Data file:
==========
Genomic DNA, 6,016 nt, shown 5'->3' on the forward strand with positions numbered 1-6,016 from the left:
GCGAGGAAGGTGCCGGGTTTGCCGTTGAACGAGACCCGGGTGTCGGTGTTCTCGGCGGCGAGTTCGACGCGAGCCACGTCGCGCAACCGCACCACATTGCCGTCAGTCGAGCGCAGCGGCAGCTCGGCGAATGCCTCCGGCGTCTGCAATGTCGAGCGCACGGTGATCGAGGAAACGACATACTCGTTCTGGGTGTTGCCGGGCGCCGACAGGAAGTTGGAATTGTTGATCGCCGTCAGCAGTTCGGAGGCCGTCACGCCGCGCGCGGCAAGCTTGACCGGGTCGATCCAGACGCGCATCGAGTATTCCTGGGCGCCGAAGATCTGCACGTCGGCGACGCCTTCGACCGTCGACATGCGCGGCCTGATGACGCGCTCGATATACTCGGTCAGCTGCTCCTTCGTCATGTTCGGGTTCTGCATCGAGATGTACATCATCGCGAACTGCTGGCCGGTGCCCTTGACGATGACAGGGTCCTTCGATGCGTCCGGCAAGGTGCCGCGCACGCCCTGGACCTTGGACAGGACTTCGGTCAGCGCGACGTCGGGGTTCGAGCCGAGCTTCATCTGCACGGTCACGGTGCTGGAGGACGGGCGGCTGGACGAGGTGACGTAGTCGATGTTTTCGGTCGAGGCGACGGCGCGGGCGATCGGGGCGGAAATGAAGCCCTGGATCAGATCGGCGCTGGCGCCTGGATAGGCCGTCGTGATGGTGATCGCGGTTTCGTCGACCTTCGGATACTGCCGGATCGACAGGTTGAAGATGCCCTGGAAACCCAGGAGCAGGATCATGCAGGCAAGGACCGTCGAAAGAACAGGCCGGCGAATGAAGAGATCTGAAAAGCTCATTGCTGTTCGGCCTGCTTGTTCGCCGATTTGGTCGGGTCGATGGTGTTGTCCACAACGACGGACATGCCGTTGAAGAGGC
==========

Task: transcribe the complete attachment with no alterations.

Genomic DNA, 6,016 nt, shown 5'->3' on the forward strand with positions numbered 1-6,016 from the left:
GCGAGGAAGGTGCCGGGTTTGCCGTTGAACGAGACCCGGGTGTCGGTGTTCTCGGCGGCGAGTTCGACGCGAGCCACGTCGCGCAACCGCACCACATTGCCGTCAGTCGAGCGCAGCGGCAGCTCGGCGAATGCCTCCGGCGTCTGCAATGTCGAGCGCACGGTGATCGAGGAAACGACATACTCGTTCTGGGTGTTGCCGGGCGCCGACAGGAAGTTGGAATTGTTGATCGCCGTCAGCAGTTCGGAGGCCGTCACGCCGCGCGCGGCAAGCTTGACCGGGTCGATCCAGACGCGCATCGAGTATTCCTGGGCGCCGAAGATCTGCACGTCGGCGACGCCTTCGACCGTCGACATGCGCGGCCTGATGACGCGCTCGATATACTCGGTCAGCTGCTCCTTCGTCATGTTCGGGTTCTGCATCGAGATGTACATCATCGCGAACTGCTGGCCGGTGCCCTTGACGATGACAGGGTCCTTCGATGCGTCCGGCAAGGTGCCGCGCACGCCCTGGACCTTGGACAGGACTTCGGTCAGCGCGACGTCGGGGTTCGAGCCGAGCTTCATCTGCACGGTCACGGTGCTGGAGGACGGGCGGCTGGACGAGGTGACGTAGTCGATGTTTTCGGTCGAGGCGACGGCGCGGGCGATCGGGGCGGAAATGAAGCCCTGGATCAGATCGGCGCTGGCGCCTGGATAGGCCGTCGTGATGGTGATCGCGGTTTCGTCGACCTTCGGATACTGCCGGATCGACAGGTTGAAGATGCCCTGGAAACCCAGGAGCAGGATCATGCAGGCAAGGACCGTCGAAAGAACAGGCCGGCGAATGAAGAGATCTGAAAAGCTCATTGCTGTTCGGCCTGCTTGTTCGCCGATTTGGTCGGGTCGATGGTGTTGTCCACAACGACGGACATGCCGTTGAAGAGGC